Pakistan

"The Establishment in Pakistan" is the terminology used in Pakistan to describe the deep state cooperative federation of the Pakistan Armed Forces and the Pakistani intelligence community.[11] Involved in numerous successful military coups in Pakistan, the Pakistan Army army has directly ruled for nearly half of its nation's existence since Pakistan's creation in 1947, and rest of the times the army has had veto power over the civilian rule.[12] The Establishment was behind the 1953-54 Constitutional Coup,[13][14]1958 Pakistani coup d'état.[15]1977 coup,[16][17][18] and 1999 Pakistani coup d'état,[19] The army has been involved in enforcing martial law against the elected governments in claiming to restore law and order in the country by dismissing the legislative branch, the Parliament, four times in past decades, and has wider commercial, foreign, and political interests in the country, facing allegations of acting as state within a state.[20][21][22][23][24] The Establishment's mainly consists of the country's high-ranking military officers who also control the collaborating senior civil servants, members of the Judiciary, the most important financiers and industrialists and the media moguls. The Establishment in Pakistan considers the key and elite decision makers in country's public policy, ranging from the use of the intelligence services, national security, foreign and domestic policies including the state policy of sponsoring terrorism.


Role of military dictatorships in entrenching The Establishment

The Establishment in Pakistan, which has ruled Pakistan through direct military dictatorship as well as through control over the powerless civilian governments, is responsible for its strategic policy of state sponsorship of terrorism by Pakistan. FATF, USA, EU, India and many other inter-government organisations and nations have described Pakistan as the state sponshor of terrorism, and several former and serving Prime Ministers as well as the top army general have admitted to this fact.[25][26][27][28][29][30][31][32] In July 2019, reigning Prime Mminister of Pakistan Imran Khan on his official visit to the United States admitted the presence of 30000-40000 armed terrorists in the country and that the previous governments were hiding this truth particularly from the US in the past.[28] In 2018, former Pakistani prime minister Nawaz Sharif admitted that the Pakistani government played a role in the 2008 Mumbai attack.[33] Former Pakistani president Pervez Musharraf, a military dictator who took over the power by military coup, conceded that his forces trained militant groups to fight India in Indian-administered Kashmir.[32] He confessed that the government ?turned a blind eye? because it wanted to force India to enter into negotiations, as well as raise the issue internationally.[32] He also said Pakistani spies in the Inter-Services Intelligence directorate (ISI) cultivated the Taliban after 2001 because Karzai's government was dominated by non-Pashtuns, who are the country's largest ethnic group, and by officials who were thought to favour India.[34]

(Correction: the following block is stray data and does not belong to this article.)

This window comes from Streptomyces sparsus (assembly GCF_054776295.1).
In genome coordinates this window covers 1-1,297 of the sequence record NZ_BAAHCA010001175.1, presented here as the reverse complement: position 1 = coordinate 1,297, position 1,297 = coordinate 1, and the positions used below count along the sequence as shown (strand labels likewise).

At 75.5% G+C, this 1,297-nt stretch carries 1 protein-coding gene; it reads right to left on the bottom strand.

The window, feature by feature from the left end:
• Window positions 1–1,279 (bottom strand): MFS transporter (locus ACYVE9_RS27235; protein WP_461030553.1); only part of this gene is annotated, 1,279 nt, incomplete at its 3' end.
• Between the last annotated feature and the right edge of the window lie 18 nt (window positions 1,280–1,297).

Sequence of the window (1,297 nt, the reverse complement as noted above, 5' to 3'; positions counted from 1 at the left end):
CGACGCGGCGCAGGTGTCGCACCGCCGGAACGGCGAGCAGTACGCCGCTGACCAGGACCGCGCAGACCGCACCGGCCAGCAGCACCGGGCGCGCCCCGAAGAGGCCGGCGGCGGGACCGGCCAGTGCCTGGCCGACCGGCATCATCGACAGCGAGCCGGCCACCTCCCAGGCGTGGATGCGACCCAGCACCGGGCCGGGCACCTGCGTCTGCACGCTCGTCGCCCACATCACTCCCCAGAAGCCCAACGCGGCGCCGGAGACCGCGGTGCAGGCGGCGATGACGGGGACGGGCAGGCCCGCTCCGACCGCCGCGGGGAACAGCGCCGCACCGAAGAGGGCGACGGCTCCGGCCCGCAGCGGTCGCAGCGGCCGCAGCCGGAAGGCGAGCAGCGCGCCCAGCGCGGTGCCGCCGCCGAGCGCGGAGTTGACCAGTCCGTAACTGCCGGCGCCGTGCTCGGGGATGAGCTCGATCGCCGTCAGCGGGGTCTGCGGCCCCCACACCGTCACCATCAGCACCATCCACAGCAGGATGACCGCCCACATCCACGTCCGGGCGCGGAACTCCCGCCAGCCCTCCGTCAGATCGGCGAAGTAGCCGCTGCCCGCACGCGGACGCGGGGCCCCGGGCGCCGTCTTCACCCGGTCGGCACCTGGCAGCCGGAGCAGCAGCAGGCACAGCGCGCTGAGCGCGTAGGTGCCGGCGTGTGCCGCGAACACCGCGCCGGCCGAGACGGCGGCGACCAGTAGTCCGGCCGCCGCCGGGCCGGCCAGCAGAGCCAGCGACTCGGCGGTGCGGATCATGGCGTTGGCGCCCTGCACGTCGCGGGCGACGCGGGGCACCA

State sponsorship of terrorism and consequent greylisting by FATF

As a consequence of Pakistani Establishment's state policy of sponsorship of terrorism, Pakistan is currently on the Grey list of FATF for terrorism financing and state sponsorship of terrorism by Pakistan and The Establishment as a state policy.[35] In October 2019, FATF warned Pakistan that it had failed to fully implement a UN Security Council resolution against Hafiz Saeed and other UN-designated terrorists, as well as terrorist organisations like Jaish-e-Mohammed and the Lashkar-e-Taiba.[31] The U.S. Country Reports on Terrorism describes Pakistan as a "Terrorist safe haven" where terrorists are able to organize, plan, raise funds, communicate, recruit, train, transit, and operate in relative security because of inadequate governance capacity, political will, or both.[26][27] Pakistan's tribal region along its border with Afghanistan has been described as a safe haven for terrorists by western media and the United States Defense Secretary.[29][30][36] In 2019, US issued series of official statements asking Pakistan to immediately end support and safe haven to all terrorist groups.[37] A report by Saban Center for Middle East Policy at the Brookings Institution states that Pakistan was "the world's most active sponsor of terrorist groups... aiding these groups that pose a direct threat to the United States. Pakistan's active participation has caused thousands of deaths in the region; all these years Pakistan has been supportive to several terrorist groups despite several stern warnings from the international community."[25] Pakistani government's top leaders and Pakistan Army's top leaders are often seen in public sharing stage with the UN and US designaed terrorists.[38]


Suppression of nalist movements, forced disappearances and extra-judicial killings

The Establishment is dominated by the people of its largest ethinic group, Punjabi Muslims. The Establishment is responsible for the thousands of, a fact acknowledged by the Pakistani authorities.[39] and described as epidemic by Human Rights Watch (HRW),[40]forced appearances, extrajudicial killings and targeted killings of its own citizens specially against the civilian nationalists of non-Punjabi nationalities such as Baloch,[41]Sindhi,[42][43][44][45][46]Pashtun,[47][48][49] through direct involvement of militray and ISI as well as also often using Islamist militants to undertake these activities.[50][51][52][53][54][55] In July 2011, the Human Rights Commission of Pakistan issued a report on illegal disappearances in Balochistan which identified ISI and Frontier Corps as the perpetrators.[56] The Establishment in Pakistan is responsible for the ongoing forced disappearance in Pakistan, a form of kidnapping, torturing and extra-judicial killing its own citizens without any judicial due process. After the US invasion of Afghanistan in 2001, forced disappearance in Pakistan began during the rule of military dictator General Pervez Musharraf (1999 to 2008).[57] After Musharaf resigned in August 2008, he was charged with various human rights violations.[58] During Musharraf's tenure, many people were forcibly taken away by Govt agencies.[58][59][60]